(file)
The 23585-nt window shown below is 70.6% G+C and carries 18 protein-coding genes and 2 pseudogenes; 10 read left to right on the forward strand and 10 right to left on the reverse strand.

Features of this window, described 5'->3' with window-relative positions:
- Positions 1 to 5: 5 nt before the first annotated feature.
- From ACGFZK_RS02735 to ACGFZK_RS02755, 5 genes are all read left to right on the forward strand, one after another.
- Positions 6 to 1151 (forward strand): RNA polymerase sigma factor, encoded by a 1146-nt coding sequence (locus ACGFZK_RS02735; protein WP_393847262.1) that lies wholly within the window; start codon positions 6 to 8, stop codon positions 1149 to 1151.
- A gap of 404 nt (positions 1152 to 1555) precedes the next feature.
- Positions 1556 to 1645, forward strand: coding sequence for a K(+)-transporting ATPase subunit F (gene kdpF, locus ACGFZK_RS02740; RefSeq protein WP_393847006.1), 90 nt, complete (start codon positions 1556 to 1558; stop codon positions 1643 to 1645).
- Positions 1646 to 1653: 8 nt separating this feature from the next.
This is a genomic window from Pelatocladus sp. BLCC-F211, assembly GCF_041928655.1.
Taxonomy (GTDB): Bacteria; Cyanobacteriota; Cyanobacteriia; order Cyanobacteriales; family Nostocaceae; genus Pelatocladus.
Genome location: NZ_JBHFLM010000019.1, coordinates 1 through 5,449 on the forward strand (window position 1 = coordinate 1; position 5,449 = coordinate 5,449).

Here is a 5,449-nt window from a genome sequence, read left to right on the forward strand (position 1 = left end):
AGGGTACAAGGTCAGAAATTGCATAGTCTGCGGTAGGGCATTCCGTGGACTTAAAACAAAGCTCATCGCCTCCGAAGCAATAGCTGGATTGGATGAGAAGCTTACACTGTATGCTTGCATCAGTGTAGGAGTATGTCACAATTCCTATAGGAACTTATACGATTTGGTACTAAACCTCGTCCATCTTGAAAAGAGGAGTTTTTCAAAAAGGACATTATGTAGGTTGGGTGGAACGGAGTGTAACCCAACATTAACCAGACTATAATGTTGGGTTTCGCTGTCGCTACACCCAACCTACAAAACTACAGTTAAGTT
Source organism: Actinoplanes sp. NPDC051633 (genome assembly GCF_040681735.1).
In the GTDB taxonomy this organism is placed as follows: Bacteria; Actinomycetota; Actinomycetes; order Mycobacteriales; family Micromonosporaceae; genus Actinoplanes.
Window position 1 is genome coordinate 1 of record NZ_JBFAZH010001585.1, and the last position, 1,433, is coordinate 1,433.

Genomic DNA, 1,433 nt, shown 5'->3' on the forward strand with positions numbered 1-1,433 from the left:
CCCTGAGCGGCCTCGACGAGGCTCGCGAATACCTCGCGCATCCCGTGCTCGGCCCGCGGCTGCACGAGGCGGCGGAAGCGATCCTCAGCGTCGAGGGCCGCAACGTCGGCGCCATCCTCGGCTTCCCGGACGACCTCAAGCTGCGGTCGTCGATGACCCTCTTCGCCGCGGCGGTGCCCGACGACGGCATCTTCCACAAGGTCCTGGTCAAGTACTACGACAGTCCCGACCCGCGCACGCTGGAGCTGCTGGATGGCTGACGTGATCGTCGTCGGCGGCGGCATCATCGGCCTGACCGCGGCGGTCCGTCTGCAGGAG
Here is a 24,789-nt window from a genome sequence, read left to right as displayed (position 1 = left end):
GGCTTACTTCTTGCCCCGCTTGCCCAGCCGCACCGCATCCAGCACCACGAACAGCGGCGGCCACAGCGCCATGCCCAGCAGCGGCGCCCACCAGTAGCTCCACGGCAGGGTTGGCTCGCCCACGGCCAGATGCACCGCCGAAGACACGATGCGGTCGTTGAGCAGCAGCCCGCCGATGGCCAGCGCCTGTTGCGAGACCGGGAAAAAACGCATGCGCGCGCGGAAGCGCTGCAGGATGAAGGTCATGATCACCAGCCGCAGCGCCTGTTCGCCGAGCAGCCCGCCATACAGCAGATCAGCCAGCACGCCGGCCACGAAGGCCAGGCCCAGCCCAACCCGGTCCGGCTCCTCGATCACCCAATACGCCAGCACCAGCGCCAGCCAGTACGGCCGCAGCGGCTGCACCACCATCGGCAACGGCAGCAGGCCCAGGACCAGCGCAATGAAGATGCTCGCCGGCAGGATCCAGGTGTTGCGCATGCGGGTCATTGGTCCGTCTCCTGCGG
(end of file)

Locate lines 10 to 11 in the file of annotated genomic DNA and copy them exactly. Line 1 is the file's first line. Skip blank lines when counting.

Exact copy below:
Taxonomy (GTDB): Bacteria; Cyanobacteriota; Cyanobacteriia; order Cyanobacteriales; family Nostocaceae; genus Pelatocladus.
Genome location: NZ_JBHFLM010000019.1, coordinates 1 through 5,449 on the forward strand (window position 1 = coordinate 1; position 5,449 = coordinate 5,449).